Fl. Lt. Ken Evans DFC is depicted flying Spitfire Mk Vc BR471 over Grand Harbour, Malta, during his posting to 126 Sqn in 1942 where he was credited with 5 enemy aircraft destroyed, 3 damaged and a further 3 probables. He was awarded the DFC in December 1942.

Spitfires Over Malta - Flt Lt Ken Evans DFC by Ivan Berryman.
 Born of Croatian parents in Sarajevo in 1893, Friedrich Navratil served under the Austro Hungarian flag throughout his considerable military career, becoming an outstanding pilot with Flik 3J on the Italian Front. He is depicted here chasing down a Hanriot of 72A Squadriglia da Caccia over Val del Concei in August 1918 to claim his third of ten victories. Navratil's distictive Albatross D.III (Oef) 253.06 was easily identifiable by his personalised 'Pierced Heart' emblem and is unusual in sporting the then new Balkenkeuz cross, untypical of Austro-Hungarian aircraft in WW1.

Oblt Friedrich Navratil by Ivan Berryman.
 Spitfire P9433 DW-E of  No.610 flown by P/O Pegge, in which he shot down two Bf.109Es on 12th August 1940.

Tribute to Pilot Officer Pegge of No.610 Squadron by Ivan Berryman.
 The Gruppenkommandeur of II./JG 54 Erich Rudorffer is depicted in Fw190A-6 'Black Double Chevron' over the misty forests of Finland in June 1944. Credited with 222 aerial victories, he survived being shot down no less than sixteen times and survived the war until eventually passing away in 2016 aged 98.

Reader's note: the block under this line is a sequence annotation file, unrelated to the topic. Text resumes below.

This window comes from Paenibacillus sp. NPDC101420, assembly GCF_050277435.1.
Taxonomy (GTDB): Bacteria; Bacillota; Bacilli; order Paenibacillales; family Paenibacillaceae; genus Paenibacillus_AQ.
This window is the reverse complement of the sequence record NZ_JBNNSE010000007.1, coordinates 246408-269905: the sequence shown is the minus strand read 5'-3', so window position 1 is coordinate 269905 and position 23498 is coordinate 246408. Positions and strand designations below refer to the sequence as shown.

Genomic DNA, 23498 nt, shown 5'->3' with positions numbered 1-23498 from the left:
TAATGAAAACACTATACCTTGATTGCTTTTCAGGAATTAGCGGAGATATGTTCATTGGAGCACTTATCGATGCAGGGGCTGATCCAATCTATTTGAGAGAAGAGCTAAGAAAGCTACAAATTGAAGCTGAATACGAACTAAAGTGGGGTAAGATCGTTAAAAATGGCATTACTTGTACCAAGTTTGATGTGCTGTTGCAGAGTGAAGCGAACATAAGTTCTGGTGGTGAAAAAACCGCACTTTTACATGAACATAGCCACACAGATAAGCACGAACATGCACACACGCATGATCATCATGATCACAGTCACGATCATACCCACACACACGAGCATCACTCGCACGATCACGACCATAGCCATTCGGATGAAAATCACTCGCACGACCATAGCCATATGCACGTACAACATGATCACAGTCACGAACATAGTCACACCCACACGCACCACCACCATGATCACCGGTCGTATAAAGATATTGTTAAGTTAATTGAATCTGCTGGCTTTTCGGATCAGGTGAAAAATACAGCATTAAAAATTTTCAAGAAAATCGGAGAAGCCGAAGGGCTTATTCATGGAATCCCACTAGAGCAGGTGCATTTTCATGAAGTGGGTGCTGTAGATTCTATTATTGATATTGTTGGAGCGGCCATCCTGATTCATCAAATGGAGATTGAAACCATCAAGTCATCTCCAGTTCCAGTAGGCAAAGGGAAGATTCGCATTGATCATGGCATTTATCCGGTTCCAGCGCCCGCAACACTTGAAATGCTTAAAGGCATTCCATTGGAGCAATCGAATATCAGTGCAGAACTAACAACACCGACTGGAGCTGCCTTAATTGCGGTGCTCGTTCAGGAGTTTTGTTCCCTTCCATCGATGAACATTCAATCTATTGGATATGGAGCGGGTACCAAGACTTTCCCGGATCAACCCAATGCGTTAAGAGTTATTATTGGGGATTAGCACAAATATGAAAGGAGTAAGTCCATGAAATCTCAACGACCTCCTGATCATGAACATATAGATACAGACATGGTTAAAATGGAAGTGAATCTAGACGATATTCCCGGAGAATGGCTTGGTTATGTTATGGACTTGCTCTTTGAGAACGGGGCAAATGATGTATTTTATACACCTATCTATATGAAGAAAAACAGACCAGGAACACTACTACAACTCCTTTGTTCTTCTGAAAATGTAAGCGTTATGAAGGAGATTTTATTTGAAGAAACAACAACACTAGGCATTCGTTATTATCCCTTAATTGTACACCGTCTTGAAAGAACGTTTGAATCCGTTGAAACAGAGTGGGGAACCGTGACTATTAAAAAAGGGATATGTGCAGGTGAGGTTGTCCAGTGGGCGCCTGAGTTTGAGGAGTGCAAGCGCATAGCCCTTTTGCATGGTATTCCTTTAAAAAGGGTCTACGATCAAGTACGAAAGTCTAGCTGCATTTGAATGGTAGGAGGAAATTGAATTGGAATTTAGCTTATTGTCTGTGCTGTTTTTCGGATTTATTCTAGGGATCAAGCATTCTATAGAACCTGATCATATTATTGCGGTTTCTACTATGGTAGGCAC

Erich Rudorffer by Ivan Berryman.

 


FEATURED SIGNATURE

First Lieutenant Albert Bert Biel



Click for artwork signed by this pilot


FEATURED AIRCRAFT

Globemaster III



Click for artwork of this aircraft

 

FREE PRINTS!

Click Here to see our selection of aviation art prints especially selected to be supplied with a FREE extra aviation print!

FEATURED AIRCRAFT


Spitfire


Hurricane


Lancaster


Mustang


Flying Fortress


Me109


Fw190


Stirling


Mosquito


Me262


Dakota

 

Aircraft in Focus :

Beaufighter

BRISTOL BEAUFIGHTER The Bristol Beaufighter was a Torpedo Bomber and had a crew of two. with a maximum speed of 330mph and a ceiling of 29,000 feet. maximum normal range of 1500 miles but could be extended to 1750 miles. The Bristol Beaufighter carried four 20mm cannon in the belly of the aircraft and upto six .303in browning machine guns in the wings. it could also carry eight 3 -inch rockets, 1605 lb torpedo or a bomb load of 1,000 lb. The Bristol Beaufighter first flew in July 1939 and with some modifications entered service with the Royal Air Force in July 1940. In the winter of 1940 - 1941 the Beaufighter was used as a night fighter. and in March 1941 the aircraft was used at Coastal Command as a long range strike aircraft. and in 1941, the Beaufighter arrived in North Africa and used as a forward ground attack aircraft. The Bristol Beaufighter was used also in India, Burma and Australia. A total of 5,564 Beaufighters were built until production in Britain finished in 1945, but a further 364 were built in Australia for the Australian Air Force

Blackbird